State Legislative Update

Published March 1, 2002


Gov. Jane Hull (R) predicted spending on some programs for poor residents could exceed the state’s ability to pay.

To address the possible shortfall, Hull said in her State of the State address, “Tough decisions need to be made and they need to be made now. Government cannot be all things to all people.”

Hull also asked the state’s Medicaid program, the Arizona Health Care Cost Containment System, to coordinate a statewide educational program regarding long-term care.


Facing a $350 million budget deficit in this fiscal year, Gov. John Rowland (R) has cancelled plans to spend $14 million on mental health services in 2002-2003.

To cover this year’s budget deficit, Rowland said he would consider increasing the state’s cigarette tax to $1 a pack. Any revenue from the tax should support health care costs, he said, not anti-smoking programs.


In his budget for fiscal year 2003, Gov. Roy Barnes (D) has proposed eliminating a planned expansion of Medicaid coverage to children in families with annual incomes of up to 150 percent of the federal poverty level. Barnes had proposed $235 million to cover the expansion, but an increase in Medicaid costs prompted the governor to delay the expansion plan.

Barnes’ budget also recommends cutting $2.5 million from the Babies Born Healthy program, which provides prenatal care to low-income women.


In an effort to fund health care and education in 2002-2003 and cover a $48 million Medicaid budget shortfall, Gov. Tom Vilsack (D) has proposed using $48 million from the state’s “rainy day” fund and $60 million from a road-use tax fund.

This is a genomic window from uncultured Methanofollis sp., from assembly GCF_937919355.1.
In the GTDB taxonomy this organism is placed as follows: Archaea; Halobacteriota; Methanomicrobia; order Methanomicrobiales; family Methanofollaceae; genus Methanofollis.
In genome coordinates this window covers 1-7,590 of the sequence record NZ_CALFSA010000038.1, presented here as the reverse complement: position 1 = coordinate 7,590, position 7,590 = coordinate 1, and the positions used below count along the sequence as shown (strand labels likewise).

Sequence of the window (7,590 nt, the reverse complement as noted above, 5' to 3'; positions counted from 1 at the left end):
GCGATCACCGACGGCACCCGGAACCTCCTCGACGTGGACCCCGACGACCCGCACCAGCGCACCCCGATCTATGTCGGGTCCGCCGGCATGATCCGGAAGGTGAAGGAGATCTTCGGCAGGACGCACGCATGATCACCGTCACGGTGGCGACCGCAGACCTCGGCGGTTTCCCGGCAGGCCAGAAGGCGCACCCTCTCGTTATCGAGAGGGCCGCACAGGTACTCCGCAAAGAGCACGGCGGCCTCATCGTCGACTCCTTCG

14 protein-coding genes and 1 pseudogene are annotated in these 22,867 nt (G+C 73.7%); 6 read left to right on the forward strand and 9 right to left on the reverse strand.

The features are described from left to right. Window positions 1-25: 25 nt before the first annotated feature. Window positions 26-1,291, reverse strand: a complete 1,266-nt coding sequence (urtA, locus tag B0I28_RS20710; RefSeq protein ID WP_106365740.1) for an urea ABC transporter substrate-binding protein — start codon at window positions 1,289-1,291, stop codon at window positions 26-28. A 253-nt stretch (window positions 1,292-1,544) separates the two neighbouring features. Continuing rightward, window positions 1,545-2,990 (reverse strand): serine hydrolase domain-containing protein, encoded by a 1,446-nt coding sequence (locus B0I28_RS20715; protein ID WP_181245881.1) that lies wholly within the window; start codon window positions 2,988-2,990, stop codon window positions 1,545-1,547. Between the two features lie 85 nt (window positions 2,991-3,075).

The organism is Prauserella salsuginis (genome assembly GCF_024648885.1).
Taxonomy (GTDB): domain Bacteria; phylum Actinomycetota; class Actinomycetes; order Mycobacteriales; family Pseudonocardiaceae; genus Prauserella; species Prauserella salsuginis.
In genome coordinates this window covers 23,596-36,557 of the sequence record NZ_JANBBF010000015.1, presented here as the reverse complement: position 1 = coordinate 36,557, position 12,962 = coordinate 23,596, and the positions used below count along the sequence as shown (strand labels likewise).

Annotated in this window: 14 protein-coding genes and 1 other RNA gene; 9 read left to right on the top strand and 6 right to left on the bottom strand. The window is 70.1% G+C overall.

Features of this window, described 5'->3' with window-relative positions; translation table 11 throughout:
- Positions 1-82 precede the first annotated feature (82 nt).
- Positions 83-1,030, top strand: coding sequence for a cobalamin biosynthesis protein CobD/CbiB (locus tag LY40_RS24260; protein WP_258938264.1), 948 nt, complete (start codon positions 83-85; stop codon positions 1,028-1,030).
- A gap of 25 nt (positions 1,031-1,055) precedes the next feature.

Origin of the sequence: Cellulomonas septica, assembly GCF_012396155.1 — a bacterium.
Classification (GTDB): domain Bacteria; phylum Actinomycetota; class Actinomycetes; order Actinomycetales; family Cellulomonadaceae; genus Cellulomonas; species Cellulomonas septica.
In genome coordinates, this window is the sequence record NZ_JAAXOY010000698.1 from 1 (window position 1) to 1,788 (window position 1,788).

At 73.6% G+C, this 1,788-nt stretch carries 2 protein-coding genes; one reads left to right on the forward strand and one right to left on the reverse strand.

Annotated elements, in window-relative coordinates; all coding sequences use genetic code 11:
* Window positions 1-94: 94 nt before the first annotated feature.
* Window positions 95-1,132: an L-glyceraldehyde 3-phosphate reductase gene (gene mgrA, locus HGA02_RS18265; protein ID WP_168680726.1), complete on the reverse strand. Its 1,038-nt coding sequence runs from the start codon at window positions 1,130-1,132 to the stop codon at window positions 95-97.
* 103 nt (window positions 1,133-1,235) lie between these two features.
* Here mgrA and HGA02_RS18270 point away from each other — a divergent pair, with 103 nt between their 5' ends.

To further bolster the Medicaid program’s budget, Vilsack proposed a 13 percent reduction in reimbursements to Medicaid providers, as well as using money from the state’s tobacco settlement and a trust fund designed to pay for health care for seniors. Vilsack’s plan also relies on receiving $10 to $12 million in additional funding from the federal government.


In his State of the State speech, Gov. Bill Graves (R) lamented the budget he announced last month, with planned cuts of more than $400 million from the state general fund. Graves said, “It is not a budget I can or will accept.”

During the speech, Graves announced a new budget, which would restore $3 million in mental health grants; $1.5 million in grants for developmentally disabled people; and $4.4 million in funding for the Senior Care Act, which gives seniors the opportunity to stay at home and “preserves the financial and personal dignity of [elderly] Kansans.”

Graves offered no indication of where the money was coming from.


Gov. Paul Patton (D) has proposed a $14.4 billion budget, a two-year spending plan based on transferring funds from a variety of programs, including health care services.

For example, $49 million would be taken from Kentucky Access, the newly established high-risk insurance pool that provides health insurance to residents who are uninsurable in the private market. The state’s Medicaid program faces a possible $200 million budget shortfall and could be subject to cuts in services. Massachusetts